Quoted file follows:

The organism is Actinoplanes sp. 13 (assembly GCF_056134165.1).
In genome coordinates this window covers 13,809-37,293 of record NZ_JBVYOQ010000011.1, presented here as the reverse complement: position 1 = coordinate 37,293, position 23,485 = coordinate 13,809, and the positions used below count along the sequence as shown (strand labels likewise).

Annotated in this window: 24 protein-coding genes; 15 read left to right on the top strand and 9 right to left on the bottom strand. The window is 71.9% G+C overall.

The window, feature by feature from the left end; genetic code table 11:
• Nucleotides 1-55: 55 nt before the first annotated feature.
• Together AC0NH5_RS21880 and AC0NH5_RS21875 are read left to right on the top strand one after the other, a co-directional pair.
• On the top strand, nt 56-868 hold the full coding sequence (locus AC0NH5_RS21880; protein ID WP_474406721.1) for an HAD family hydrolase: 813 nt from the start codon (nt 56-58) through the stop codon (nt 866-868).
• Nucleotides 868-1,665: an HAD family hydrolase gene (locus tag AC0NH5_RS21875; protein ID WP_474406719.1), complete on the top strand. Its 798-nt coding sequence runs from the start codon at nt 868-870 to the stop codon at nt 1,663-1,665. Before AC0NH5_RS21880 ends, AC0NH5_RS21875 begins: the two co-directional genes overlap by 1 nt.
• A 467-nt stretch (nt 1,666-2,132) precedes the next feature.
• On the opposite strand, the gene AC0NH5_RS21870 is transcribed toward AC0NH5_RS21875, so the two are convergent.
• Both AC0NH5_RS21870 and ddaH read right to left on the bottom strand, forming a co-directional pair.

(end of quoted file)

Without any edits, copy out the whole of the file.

The organism is Actinoplanes sp. 13 (assembly GCF_056134165.1).
In genome coordinates this window covers 13,809-37,293 of record NZ_JBVYOQ010000011.1, presented here as the reverse complement: position 1 = coordinate 37,293, position 23,485 = coordinate 13,809, and the positions used below count along the sequence as shown (strand labels likewise).

Annotated in this window: 24 protein-coding genes; 15 read left to right on the top strand and 9 right to left on the bottom strand. The window is 71.9% G+C overall.

The window, feature by feature from the left end; genetic code table 11:
• Nucleotides 1-55: 55 nt before the first annotated feature.
• Together AC0NH5_RS21880 and AC0NH5_RS21875 are read left to right on the top strand one after the other, a co-directional pair.
• On the top strand, nt 56-868 hold the full coding sequence (locus AC0NH5_RS21880; protein ID WP_474406721.1) for an HAD family hydrolase: 813 nt from the start codon (nt 56-58) through the stop codon (nt 866-868).
• Nucleotides 868-1,665: an HAD family hydrolase gene (locus tag AC0NH5_RS21875; protein ID WP_474406719.1), complete on the top strand. Its 798-nt coding sequence runs from the start codon at nt 868-870 to the stop codon at nt 1,663-1,665. Before AC0NH5_RS21880 ends, AC0NH5_RS21875 begins: the two co-directional genes overlap by 1 nt.
• A 467-nt stretch (nt 1,666-2,132) precedes the next feature.
• On the opposite strand, the gene AC0NH5_RS21870 is transcribed toward AC0NH5_RS21875, so the two are convergent.
• Both AC0NH5_RS21870 and ddaH read right to left on the bottom strand, forming a co-directional pair.